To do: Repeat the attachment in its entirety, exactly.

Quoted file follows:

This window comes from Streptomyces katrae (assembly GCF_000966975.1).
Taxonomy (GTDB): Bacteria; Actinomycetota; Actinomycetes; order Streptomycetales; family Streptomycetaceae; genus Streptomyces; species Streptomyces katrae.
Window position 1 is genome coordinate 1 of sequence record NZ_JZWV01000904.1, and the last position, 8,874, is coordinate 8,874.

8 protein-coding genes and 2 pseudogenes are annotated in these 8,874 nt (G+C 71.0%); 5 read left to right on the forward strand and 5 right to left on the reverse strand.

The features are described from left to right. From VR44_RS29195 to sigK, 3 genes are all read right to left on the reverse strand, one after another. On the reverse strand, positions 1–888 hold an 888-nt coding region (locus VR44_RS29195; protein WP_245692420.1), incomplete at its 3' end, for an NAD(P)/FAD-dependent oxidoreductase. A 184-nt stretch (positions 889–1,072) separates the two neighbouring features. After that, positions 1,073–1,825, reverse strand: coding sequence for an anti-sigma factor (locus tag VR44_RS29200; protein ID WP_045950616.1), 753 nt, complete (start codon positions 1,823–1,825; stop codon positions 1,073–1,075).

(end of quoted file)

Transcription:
This window comes from Streptomyces katrae (assembly GCF_000966975.1).
Taxonomy (GTDB): Bacteria; Actinomycetota; Actinomycetes; order Streptomycetales; family Streptomycetaceae; genus Streptomyces; species Streptomyces katrae.
Window position 1 is genome coordinate 1 of sequence record NZ_JZWV01000904.1, and the last position, 8,874, is coordinate 8,874.

8 protein-coding genes and 2 pseudogenes are annotated in these 8,874 nt (G+C 71.0%); 5 read left to right on the forward strand and 5 right to left on the reverse strand.

The features are described from left to right. From VR44_RS29195 to sigK, 3 genes are all read right to left on the reverse strand, one after another. On the reverse strand, positions 1–888 hold an 888-nt coding region (locus VR44_RS29195; protein WP_245692420.1), incomplete at its 3' end, for an NAD(P)/FAD-dependent oxidoreductase. A 184-nt stretch (positions 889–1,072) separates the two neighbouring features. After that, positions 1,073–1,825, reverse strand: coding sequence for an anti-sigma factor (locus tag VR44_RS29200; protein ID WP_045950616.1), 753 nt, complete (start codon positions 1,823–1,825; stop codon positions 1,073–1,075).